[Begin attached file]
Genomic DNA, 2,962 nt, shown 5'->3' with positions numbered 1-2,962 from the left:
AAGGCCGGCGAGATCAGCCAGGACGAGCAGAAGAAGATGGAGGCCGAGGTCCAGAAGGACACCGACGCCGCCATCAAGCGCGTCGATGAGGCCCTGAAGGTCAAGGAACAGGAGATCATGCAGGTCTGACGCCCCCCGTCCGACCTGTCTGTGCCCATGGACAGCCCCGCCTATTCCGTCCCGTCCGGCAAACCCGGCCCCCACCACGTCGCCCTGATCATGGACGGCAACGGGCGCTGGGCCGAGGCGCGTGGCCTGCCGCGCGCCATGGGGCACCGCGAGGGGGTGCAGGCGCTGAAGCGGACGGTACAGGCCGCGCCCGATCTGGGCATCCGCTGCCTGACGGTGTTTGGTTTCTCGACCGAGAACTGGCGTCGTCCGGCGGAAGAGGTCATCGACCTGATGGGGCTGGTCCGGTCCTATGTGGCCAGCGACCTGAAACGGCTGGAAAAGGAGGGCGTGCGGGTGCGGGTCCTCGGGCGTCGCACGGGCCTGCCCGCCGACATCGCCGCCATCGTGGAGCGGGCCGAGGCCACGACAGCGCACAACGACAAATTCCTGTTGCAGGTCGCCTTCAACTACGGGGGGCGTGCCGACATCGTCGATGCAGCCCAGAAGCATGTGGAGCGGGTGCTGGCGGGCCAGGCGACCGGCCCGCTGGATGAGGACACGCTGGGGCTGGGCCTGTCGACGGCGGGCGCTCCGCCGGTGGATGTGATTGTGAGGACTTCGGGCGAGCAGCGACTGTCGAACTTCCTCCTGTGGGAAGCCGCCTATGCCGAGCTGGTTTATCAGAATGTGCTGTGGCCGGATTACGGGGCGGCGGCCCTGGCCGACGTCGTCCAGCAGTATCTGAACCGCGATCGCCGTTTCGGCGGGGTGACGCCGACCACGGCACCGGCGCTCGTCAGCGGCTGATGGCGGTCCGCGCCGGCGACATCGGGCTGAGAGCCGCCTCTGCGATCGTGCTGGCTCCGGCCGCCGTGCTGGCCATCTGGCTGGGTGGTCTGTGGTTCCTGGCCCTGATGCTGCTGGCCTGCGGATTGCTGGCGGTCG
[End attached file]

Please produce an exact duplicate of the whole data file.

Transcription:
Genomic DNA, 2,962 nt, shown 5'->3' with positions numbered 1-2,962 from the left:
AAGGCCGGCGAGATCAGCCAGGACGAGCAGAAGAAGATGGAGGCCGAGGTCCAGAAGGACACCGACGCCGCCATCAAGCGCGTCGATGAGGCCCTGAAGGTCAAGGAACAGGAGATCATGCAGGTCTGACGCCCCCCGTCCGACCTGTCTGTGCCCATGGACAGCCCCGCCTATTCCGTCCCGTCCGGCAAACCCGGCCCCCACCACGTCGCCCTGATCATGGACGGCAACGGGCGCTGGGCCGAGGCGCGTGGCCTGCCGCGCGCCATGGGGCACCGCGAGGGGGTGCAGGCGCTGAAGCGGACGGTACAGGCCGCGCCCGATCTGGGCATCCGCTGCCTGACGGTGTTTGGTTTCTCGACCGAGAACTGGCGTCGTCCGGCGGAAGAGGTCATCGACCTGATGGGGCTGGTCCGGTCCTATGTGGCCAGCGACCTGAAACGGCTGGAAAAGGAGGGCGTGCGGGTGCGGGTCCTCGGGCGTCGCACGGGCCTGCCCGCCGACATCGCCGCCATCGTGGAGCGGGCCGAGGCCACGACAGCGCACAACGACAAATTCCTGTTGCAGGTCGCCTTCAACTACGGGGGGCGTGCCGACATCGTCGATGCAGCCCAGAAGCATGTGGAGCGGGTGCTGGCGGGCCAGGCGACCGGCCCGCTGGATGAGGACACGCTGGGGCTGGGCCTGTCGACGGCGGGCGCTCCGCCGGTGGATGTGATTGTGAGGACTTCGGGCGAGCAGCGACTGTCGAACTTCCTCCTGTGGGAAGCCGCCTATGCCGAGCTGGTTTATCAGAATGTGCTGTGGCCGGATTACGGGGCGGCGGCCCTGGCCGACGTCGTCCAGCAGTATCTGAACCGCGATCGCCGTTTCGGCGGGGTGACGCCGACCACGGCACCGGCGCTCGTCAGCGGCTGATGGCGGTCCGCGCCGGCGACATCGGGCTGAGAGCCGCCTCTGCGATCGTGCTGGCTCCGGCCGCCGTGCTGGCCATCTGGCTGGGTGGTCTGTGGTTCCTGGCCCTGATGCTGCTGGCCTGCGGATTGCTGGCGGTCG